And then I saw Sultan, my taxi-driver, with a group of European hikers, standing nearby. They were also headed to Gilgit, on a hiking expedition. Sultan suggested the group take a road trip. They offered me to join but I politely declined, considering I was five months pregnant and the journey was pretty strenuous. Sultan handed me his card “just in case”, after which the group said a “good-bye”. I went to search for my options.

The Quaid-e Azam international airport reminded me of the Old Delhi railway station — crowded and mismanaged. Anybody that I asked for help directed me to another person so I ended up moving in circles. I had no hotel reservation for another day. The trekking team for Gilgit had left and I was on my own. I went from counter-to-counter inquiring about the next possible flight to Gilgit. “We don’t know, Ma’am. It could take as long as a week.” A week? I was shocked. Finally, frustrated, I took out Sultan’s card and called his number.  “We are about 30 miles away from the airport, but we can come back and pick you up.”  Yes, yes, please! I was relieved.

The temperature was staggering hot — almost 42 degrees centigrade. We bought water bottles and some snacks in Rawalpindi. I got the best spot in the ten-seat van, right behind the driver, with an empty seat next to me where I put my backpack and my camera bag. I decided not to call home about my changed travel plans until I arrived in Gilgit lest they should panic and make ways to stop me from traveling onwards.

It was a 23-hour long journey from Islamabad to Gilgit and a bumpy road, but our high-spirited guide kept us well entertained. Beautiful songs were playing on the recorder as he showed us important points of interest on our way talking about their history and cultural significance. At around 2:00am, we reached a police checkpoint. As soon as they spotted us, a dozen policemen suddenly seemed to be on a high alert. They advised us to “wait for about three hours” before we could proceed any further. I was tired. Despite great pleading the policemen did not oblige us. “You cannot leave before 4:00 am. That is the order.”  

At 4:00am we were allowed to move forward. In about thirty minutes we reached our hotel in Chilas where we slept for a few hours. After an elaborate breakfast, I pulled a local map from the hotel trivia shop before we checked out and moved ahead.

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With European hikers on Karakoram Highway

The muddy waters of the Indus ran along the Karakoram Highway. Our guide, a native speaker of Burushaski, continued to chatter in his accented Urdu and broken English while we took pictures and video clips along the shaky ride. Very few vehicles plied on the road. We stopped to take a few pictures. The view of the Nanga Parbat was exalting. 

After some time, we stopped again to buy refreshments at a makeshift shop in Jaghlot, a small town situated 45 km southeast of Gilgit on the Karakoram Highway. I couldn’t find much except for wrinkled and mushy mangoes; I changed my mind. Some curious children stopped by our van. I tried to take a picture of a little girl in a brown shalwar-qameez but as soon as I put my fingertip on the camera button, she quickly hid behind her companion, a little boy in a bluish-green Khan-dress. With a bottle of water in my hand, I waved a smile and boarded the van.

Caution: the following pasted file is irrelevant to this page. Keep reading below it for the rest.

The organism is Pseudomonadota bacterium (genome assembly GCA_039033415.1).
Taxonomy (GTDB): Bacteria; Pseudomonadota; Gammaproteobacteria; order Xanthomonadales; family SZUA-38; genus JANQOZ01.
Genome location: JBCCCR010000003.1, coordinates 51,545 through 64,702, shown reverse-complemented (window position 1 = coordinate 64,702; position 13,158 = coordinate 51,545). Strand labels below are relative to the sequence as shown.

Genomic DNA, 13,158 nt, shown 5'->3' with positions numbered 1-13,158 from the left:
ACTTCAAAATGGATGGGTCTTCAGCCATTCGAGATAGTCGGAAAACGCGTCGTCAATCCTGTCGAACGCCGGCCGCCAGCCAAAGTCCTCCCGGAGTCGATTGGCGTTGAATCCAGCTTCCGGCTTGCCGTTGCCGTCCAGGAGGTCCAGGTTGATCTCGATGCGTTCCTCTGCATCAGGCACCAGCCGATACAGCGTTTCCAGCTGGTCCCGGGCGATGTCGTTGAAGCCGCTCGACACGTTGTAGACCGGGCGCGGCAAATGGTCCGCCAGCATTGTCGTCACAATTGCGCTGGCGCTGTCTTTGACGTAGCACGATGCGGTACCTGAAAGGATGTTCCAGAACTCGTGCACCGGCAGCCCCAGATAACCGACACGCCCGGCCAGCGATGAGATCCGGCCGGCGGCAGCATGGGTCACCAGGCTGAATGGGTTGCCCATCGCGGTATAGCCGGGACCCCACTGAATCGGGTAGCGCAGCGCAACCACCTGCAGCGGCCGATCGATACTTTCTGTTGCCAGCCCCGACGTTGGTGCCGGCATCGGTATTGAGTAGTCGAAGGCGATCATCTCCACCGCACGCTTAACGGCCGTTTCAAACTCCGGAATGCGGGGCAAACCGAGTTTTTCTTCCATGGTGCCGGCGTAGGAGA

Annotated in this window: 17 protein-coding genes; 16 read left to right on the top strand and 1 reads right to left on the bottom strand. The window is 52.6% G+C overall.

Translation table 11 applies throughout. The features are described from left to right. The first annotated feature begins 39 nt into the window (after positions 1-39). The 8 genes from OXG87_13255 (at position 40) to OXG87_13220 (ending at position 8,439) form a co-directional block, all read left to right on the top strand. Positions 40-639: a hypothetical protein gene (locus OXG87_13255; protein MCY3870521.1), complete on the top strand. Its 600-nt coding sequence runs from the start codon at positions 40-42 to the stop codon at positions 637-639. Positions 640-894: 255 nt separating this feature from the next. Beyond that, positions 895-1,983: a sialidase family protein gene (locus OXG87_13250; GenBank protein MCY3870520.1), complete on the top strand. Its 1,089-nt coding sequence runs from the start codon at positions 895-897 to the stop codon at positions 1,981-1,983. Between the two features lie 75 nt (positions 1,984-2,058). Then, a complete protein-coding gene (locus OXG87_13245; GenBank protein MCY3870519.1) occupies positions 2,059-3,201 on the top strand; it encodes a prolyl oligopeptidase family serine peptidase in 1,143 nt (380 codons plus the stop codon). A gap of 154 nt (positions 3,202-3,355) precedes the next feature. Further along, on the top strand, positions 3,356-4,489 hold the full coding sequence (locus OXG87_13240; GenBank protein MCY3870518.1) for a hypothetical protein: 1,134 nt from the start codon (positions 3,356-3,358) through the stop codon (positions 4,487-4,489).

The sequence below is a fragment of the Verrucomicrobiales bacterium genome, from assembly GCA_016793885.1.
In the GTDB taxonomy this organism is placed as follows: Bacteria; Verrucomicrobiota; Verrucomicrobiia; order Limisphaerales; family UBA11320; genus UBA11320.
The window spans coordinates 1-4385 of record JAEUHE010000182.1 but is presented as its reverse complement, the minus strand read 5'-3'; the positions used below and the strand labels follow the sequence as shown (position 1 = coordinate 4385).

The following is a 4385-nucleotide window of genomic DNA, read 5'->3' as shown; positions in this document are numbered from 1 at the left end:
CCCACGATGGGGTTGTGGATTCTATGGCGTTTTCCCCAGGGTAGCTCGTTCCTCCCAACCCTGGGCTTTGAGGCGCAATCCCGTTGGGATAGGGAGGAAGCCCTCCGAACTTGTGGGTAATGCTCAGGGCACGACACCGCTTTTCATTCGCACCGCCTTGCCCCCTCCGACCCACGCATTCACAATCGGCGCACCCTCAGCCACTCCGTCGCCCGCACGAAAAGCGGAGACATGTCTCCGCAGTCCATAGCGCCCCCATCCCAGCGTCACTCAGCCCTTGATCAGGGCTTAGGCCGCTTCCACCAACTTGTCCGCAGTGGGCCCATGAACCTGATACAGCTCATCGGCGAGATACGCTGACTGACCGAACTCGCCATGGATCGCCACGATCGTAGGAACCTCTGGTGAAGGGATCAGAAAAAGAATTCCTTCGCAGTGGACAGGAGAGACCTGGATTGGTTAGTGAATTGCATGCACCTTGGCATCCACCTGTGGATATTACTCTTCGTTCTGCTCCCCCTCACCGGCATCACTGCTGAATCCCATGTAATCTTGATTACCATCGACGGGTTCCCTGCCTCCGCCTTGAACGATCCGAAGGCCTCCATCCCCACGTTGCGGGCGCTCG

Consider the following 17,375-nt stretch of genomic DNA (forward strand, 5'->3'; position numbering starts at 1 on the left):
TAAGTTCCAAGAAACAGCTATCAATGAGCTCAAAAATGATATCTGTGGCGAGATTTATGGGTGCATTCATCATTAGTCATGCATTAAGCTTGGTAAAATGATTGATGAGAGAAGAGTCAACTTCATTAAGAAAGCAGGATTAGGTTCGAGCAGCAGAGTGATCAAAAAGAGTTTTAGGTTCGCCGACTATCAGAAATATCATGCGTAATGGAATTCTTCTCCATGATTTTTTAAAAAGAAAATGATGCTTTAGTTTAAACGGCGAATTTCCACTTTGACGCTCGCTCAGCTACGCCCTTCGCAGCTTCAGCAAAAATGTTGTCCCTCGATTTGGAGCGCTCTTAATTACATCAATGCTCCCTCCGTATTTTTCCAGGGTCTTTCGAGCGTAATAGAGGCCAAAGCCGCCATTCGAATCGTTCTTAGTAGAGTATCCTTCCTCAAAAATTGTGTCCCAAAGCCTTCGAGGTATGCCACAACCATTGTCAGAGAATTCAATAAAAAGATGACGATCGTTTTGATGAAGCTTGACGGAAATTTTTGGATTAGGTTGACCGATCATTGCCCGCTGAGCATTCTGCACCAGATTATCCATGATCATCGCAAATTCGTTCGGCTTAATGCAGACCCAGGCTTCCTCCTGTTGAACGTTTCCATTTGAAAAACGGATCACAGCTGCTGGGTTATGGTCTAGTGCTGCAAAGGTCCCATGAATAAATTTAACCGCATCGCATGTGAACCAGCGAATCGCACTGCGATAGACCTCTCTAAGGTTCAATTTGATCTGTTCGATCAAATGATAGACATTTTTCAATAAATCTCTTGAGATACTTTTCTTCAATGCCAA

We were 11 kilometers away from the Gilgit city when a majestic sign board welcomed us in three languages: English, Chinese and Russian. Around 1:00pm we arrived in the city.

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Arriving in Gilgit

 I met with scores of people in different parts of Gilgit and some nearby villages — speakers of the Burushaski language from Hunza, Nagar and Yasin valleys. Everyone was extremely friendly and hospitable. Socio-economically, it seemed, there was a lot to catch up. Although my interest was language documentation, talk of Kashmir politics was inevitable at times. Being a Kashmiri who introduced herself as “an Indian” seemed some sort of a surprise to some. “But Kashmiris want to be part of Pakistan?” Well… 

While I was out on various documentation expeditions, my movement was constantly screened by officials – the Police, the Special Intelligence Bureau, and the Interior Ministry. Every few minutes, people called my host asking about my whereabouts, about what I was doing, who I met. At one point I was so annoyed that I grabbed his telephone and demanded to “handle it myself.” I volunteered to give every single detail of my visit to the officer at the other end and requested not to disturb me any further. Instead, the officer wanted to “see me in person”. Frustrated, I headed to his office to “get it settled”. After explaining my purpose to travel, the officer said: “So what will we get for letting you do your work here?” You must be kidding? I banged his table with my fist, but he said was serious. I am sorry, but my grant is not budgeted for a bribe! I released a sarcastic laugh. At this the officer shot a series of questions. During the exchange I discovered that he was a speaker of Burushaski. That IS the language! Suddenly his tone changed. He stood up from his chair, headed to a cabinet, and quietly pulled a thick book.